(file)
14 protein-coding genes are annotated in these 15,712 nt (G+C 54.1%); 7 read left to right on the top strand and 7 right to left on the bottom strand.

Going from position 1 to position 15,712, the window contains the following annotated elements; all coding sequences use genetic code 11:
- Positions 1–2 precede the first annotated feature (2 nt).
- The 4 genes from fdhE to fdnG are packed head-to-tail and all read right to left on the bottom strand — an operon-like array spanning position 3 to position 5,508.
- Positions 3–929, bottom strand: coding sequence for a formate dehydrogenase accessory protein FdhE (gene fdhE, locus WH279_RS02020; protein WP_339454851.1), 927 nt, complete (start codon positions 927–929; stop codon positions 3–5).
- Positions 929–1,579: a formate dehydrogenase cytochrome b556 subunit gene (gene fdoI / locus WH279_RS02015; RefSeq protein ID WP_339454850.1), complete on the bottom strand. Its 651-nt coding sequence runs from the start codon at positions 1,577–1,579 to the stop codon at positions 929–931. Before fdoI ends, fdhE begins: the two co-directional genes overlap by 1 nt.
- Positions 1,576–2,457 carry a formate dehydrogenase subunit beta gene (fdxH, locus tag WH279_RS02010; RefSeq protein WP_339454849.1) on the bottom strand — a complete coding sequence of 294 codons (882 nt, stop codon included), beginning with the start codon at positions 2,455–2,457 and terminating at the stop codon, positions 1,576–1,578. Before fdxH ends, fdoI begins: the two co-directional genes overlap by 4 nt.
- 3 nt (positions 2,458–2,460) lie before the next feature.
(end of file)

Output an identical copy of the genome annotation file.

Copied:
14 protein-coding genes are annotated in these 15,712 nt (G+C 54.1%); 7 read left to right on the top strand and 7 right to left on the bottom strand.

Going from position 1 to position 15,712, the window contains the following annotated elements; all coding sequences use genetic code 11:
- Positions 1–2 precede the first annotated feature (2 nt).
- The 4 genes from fdhE to fdnG are packed head-to-tail and all read right to left on the bottom strand — an operon-like array spanning position 3 to position 5,508.
- Positions 3–929, bottom strand: coding sequence for a formate dehydrogenase accessory protein FdhE (gene fdhE, locus WH279_RS02020; protein WP_339454851.1), 927 nt, complete (start codon positions 927–929; stop codon positions 3–5).
- Positions 929–1,579: a formate dehydrogenase cytochrome b556 subunit gene (gene fdoI / locus WH279_RS02015; RefSeq protein ID WP_339454850.1), complete on the bottom strand. Its 651-nt coding sequence runs from the start codon at positions 1,577–1,579 to the stop codon at positions 929–931. Before fdoI ends, fdhE begins: the two co-directional genes overlap by 1 nt.
- Positions 1,576–2,457 carry a formate dehydrogenase subunit beta gene (fdxH, locus tag WH279_RS02010; RefSeq protein WP_339454849.1) on the bottom strand — a complete coding sequence of 294 codons (882 nt, stop codon included), beginning with the start codon at positions 2,455–2,457 and terminating at the stop codon, positions 1,576–1,578. Before fdxH ends, fdoI begins: the two co-directional genes overlap by 4 nt.
- 3 nt (positions 2,458–2,460) lie before the next feature.